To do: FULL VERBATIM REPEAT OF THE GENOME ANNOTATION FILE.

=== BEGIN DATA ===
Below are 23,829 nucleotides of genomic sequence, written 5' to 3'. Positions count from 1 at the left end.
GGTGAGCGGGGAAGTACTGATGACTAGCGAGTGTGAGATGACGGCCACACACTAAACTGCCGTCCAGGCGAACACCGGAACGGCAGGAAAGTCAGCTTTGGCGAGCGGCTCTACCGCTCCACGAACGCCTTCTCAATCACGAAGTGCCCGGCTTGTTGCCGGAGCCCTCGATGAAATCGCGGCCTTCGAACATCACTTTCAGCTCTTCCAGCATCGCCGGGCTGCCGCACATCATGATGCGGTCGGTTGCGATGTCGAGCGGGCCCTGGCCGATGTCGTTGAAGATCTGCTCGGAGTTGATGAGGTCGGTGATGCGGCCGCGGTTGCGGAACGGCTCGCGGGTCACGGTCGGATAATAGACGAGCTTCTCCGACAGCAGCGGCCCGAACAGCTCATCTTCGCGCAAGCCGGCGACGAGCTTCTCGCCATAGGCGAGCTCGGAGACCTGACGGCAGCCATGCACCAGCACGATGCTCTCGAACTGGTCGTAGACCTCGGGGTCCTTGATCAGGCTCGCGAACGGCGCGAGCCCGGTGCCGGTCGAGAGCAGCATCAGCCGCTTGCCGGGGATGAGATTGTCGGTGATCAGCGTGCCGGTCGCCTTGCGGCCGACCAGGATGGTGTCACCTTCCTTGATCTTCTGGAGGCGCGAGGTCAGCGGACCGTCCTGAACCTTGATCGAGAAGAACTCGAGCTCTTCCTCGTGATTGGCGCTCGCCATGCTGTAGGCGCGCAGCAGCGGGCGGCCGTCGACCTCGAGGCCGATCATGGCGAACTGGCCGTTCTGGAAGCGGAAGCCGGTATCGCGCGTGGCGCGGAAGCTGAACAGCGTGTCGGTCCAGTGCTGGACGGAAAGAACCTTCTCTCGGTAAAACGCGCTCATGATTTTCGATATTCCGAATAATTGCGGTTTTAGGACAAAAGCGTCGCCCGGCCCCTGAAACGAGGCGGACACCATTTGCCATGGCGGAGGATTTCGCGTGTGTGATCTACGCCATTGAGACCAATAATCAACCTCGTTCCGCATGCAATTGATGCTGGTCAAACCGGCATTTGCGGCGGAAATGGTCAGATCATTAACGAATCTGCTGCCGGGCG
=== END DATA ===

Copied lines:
Below are 23,829 nucleotides of genomic sequence, written 5' to 3'. Positions count from 1 at the left end.
GGTGAGCGGGGAAGTACTGATGACTAGCGAGTGTGAGATGACGGCCACACACTAAACTGCCGTCCAGGCGAACACCGGAACGGCAGGAAAGTCAGCTTTGGCGAGCGGCTCTACCGCTCCACGAACGCCTTCTCAATCACGAAGTGCCCGGCTTGTTGCCGGAGCCCTCGATGAAATCGCGGCCTTCGAACATCACTTTCAGCTCTTCCAGCATCGCCGGGCTGCCGCACATCATGATGCGGTCGGTTGCGATGTCGAGCGGGCCCTGGCCGATGTCGTTGAAGATCTGCTCGGAGTTGATGAGGTCGGTGATGCGGCCGCGGTTGCGGAACGGCTCGCGGGTCACGGTCGGATAATAGACGAGCTTCTCCGACAGCAGCGGCCCGAACAGCTCATCTTCGCGCAAGCCGGCGACGAGCTTCTCGCCATAGGCGAGCTCGGAGACCTGACGGCAGCCATGCACCAGCACGATGCTCTCGAACTGGTCGTAGACCTCGGGGTCCTTGATCAGGCTCGCGAACGGCGCGAGCCCGGTGCCGGTCGAGAGCAGCATCAGCCGCTTGCCGGGGATGAGATTGTCGGTGATCAGCGTGCCGGTCGCCTTGCGGCCGACCAGGATGGTGTCACCTTCCTTGATCTTCTGGAGGCGCGAGGTCAGCGGACCGTCCTGAACCTTGATCGAGAAGAACTCGAGCTCTTCCTCGTGATTGGCGCTCGCCATGCTGTAGGCGCGCAGCAGCGGGCGGCCGTCGACCTCGAGGCCGATCATGGCGAACTGGCCGTTCTGGAAGCGGAAGCCGGTATCGCGCGTGGCGCGGAAGCTGAACAGCGTGTCGGTCCAGTGCTGGACGGAAAGAACCTTCTCTCGGTAAAACGCGCTCATGATTTTCGATATTCCGAATAATTGCGGTTTTAGGACAAAAGCGTCGCCCGGCCCCTGAAACGAGGCGGACACCATTTGCCATGGCGGAGGATTTCGCGTGTGTGATCTACGCCATTGAGACCAATAATCAACCTCGTTCCGCATGCAATTGATGCTGGTCAAACCGGCATTTGCGGCGGAAATGGTCAGATCATTAACGAATCTGCTGCCGGGCG